Posted July 29th, 2016.
As appeared on ALM
SAN FRANCISCO — Siding with a plaintiff in a major arbitration-related appeal, the California Supreme Court on Thursday ruled that an arbitrator, rather than a court, should determine whether a California car dealership’s arbitration clause allows employees to arbitrate on a classwide basis.
Writing on behalf of a 4-3 majority, Justice Kathryn Mickle Werdegar found that no “universal rule” allocates who should make the decision about whether class arbitration is available. California state law establishes no presumption that courts should decide and federal arbitration law doesn’t force a contrary result, Werdegar wrote. Ultimately, she concluded, the decision comes down to the parties’ underlying agreement.
Dissenting Justice Leondra Kruger said the Supreme Court has indicated a preference for courts to decide the issue, and that the California decision will directly conflict with two federal appellate court decisions.
Sandquist v. Lebo Automotive presented a role reversal for arbitration cases, with plaintiffs seeking to empower arbitrators and defendants trying to keep the matter before a trial judge. This time it was defense lawyers cautioning that an arbitrator could be swayed by the financial incentive of a greater workload.
They also expressed concern about the absence of appellate review when the potential stakes are so high.
The case springs from a racial bias suit brought against Lebo Automotive, the parent company of football great John Elway’s Manhattan Beach Toyota. Timothy Sandquist, a former sales manager and long-time employee who is black, claims that he and other African-American employees were harassed and repeatedly passed over for promotions.
He filed a class action but a trial judge forced the case into arbitration and ruled that Sandquist could move forward only with his individual claims. The California Court of Appeal for the Second District reversed in 2014 and Thursday’s majority affirmed the appellate court’s decision.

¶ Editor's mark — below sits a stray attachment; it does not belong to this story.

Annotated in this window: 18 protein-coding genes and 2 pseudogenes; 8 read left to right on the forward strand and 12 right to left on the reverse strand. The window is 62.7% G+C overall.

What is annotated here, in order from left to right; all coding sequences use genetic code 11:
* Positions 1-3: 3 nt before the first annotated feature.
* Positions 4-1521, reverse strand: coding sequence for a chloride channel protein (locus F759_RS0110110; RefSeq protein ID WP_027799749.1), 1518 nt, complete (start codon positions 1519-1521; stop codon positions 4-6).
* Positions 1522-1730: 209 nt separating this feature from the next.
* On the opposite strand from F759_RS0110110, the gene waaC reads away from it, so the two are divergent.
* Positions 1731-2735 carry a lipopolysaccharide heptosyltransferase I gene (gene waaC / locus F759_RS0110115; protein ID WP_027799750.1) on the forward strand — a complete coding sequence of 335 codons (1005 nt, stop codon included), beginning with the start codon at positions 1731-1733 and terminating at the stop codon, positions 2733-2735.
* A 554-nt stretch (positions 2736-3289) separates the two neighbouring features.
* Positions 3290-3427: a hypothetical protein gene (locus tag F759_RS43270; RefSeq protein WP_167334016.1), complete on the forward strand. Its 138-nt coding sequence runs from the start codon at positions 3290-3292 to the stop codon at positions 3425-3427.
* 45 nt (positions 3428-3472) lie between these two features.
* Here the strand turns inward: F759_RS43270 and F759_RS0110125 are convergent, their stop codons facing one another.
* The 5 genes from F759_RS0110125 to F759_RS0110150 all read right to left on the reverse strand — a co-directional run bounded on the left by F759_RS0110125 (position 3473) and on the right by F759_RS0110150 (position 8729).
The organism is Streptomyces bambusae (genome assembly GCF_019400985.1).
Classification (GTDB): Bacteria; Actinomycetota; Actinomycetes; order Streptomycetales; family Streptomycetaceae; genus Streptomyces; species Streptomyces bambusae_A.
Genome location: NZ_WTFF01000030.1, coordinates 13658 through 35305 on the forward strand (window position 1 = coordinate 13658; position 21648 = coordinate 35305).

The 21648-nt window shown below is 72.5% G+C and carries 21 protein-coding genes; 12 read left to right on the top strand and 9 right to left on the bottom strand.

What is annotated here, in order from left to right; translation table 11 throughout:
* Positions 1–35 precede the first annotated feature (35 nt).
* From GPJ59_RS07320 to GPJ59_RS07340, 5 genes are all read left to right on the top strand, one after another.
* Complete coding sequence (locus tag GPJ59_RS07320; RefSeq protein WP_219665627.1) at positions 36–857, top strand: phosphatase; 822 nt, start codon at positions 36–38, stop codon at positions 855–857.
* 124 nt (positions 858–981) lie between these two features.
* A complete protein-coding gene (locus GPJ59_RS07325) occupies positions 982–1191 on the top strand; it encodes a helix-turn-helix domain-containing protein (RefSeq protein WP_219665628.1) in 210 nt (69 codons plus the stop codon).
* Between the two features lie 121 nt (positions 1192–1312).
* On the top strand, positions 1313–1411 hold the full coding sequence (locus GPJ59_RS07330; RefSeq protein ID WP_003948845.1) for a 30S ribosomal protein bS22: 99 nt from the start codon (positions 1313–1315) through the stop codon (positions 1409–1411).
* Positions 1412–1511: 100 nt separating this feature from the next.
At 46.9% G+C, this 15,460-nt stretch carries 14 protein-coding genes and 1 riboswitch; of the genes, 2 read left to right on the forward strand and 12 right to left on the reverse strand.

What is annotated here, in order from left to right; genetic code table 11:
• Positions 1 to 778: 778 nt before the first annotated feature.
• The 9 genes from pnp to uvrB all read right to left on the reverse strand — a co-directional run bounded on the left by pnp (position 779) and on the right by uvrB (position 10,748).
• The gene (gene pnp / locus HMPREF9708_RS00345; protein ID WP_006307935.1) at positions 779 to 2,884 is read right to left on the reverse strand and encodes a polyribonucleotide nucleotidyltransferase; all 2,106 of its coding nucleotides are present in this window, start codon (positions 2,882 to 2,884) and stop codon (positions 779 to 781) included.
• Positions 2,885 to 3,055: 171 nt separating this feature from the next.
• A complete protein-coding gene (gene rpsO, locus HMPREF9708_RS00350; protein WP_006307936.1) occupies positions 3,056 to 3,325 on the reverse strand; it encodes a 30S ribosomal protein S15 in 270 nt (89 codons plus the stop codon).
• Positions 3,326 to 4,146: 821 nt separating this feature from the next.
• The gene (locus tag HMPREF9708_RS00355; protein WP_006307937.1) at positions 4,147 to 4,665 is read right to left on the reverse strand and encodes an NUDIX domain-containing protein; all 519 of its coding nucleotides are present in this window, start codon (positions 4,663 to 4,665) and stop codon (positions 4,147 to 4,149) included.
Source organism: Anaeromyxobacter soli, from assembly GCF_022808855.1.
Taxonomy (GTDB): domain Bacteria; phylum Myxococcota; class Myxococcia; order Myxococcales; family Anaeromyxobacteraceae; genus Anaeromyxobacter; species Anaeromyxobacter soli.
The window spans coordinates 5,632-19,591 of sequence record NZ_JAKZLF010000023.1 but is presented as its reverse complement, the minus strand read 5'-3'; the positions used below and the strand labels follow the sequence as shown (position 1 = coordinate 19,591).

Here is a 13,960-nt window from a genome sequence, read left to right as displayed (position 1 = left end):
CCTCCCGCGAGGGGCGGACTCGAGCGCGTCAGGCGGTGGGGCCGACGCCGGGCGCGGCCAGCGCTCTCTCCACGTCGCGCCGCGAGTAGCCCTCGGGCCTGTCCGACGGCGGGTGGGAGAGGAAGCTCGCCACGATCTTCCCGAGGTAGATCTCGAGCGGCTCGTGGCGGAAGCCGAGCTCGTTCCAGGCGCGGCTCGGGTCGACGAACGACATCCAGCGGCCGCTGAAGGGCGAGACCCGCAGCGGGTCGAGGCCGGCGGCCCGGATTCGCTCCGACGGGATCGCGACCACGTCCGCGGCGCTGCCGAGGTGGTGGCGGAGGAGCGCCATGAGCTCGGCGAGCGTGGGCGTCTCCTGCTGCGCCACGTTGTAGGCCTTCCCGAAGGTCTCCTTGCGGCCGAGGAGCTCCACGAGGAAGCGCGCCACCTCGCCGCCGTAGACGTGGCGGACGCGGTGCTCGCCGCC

Werdegar, who was joined by Chief Justice Tani Cantil-Sakauye and Justices Goodwin Liu and Mariano-Florentino Cuéllar, found that the underlying arbitration agreement was ambiguous about who would decide whether claims could be arbitrated classwide, In such cases, she wrote, “ordinary contract principles require that the provision be construed against the drafter’s interpretation and in favor of the non-drafter’s interpretation.”
“[Lebo Automotive] could have prepared an arbitration provision that explicitly addressed any unstated desire to have the availability of class arbitration resolved by a court, notwithstanding the otherwise broad and all encompassing language of the clause identifying matters for the arbitrator,” she wrote. “It did not.”
The decision comes as a win for plaintiff’s counsel at Sanford Heisler and Public Justice, who have been handling Sandquist’s case. Sanford Heisler partner Felicia Medina called the decision “a win for workers” since it requires employers who route disputes to arbitration to live with an arbitrator’s decision about whether to consider claims on a class basis.
In Thursday’s 11-page dissent, Kruger wrote that the availability of class arbitration was a gateway question for a court to decide under the Federal Arbitration Act. A plurality of the U.S. Supreme Court found it to be a procedural matter rather than a gateway question in 2003’s Green Tree Financial Corp. v. Bazzle. But Kruger’s dissent pointed out that the court since has issued several major arbitration decisions that point the other way.
“In light of these post-Green Tree developments, every federal court of appeals to consider the issue on the merits has concluded—in contrast to the majority’s holding today—that whether an arbitration agreement permits class arbitration is presumptively a question for the court, rather than the arbitrator,” she wrote.
Wendy Coats of Fisher Phillips, who argued the case for Lebo Automotive in May, said that she and her client are reviewing the decision and weighing all options. She said that there is a cert petition in a separate case currently pending at the U.S. Supreme Court on the issue. The high court justices, she said “would like to answer this question, they just have not been properly asked it.”
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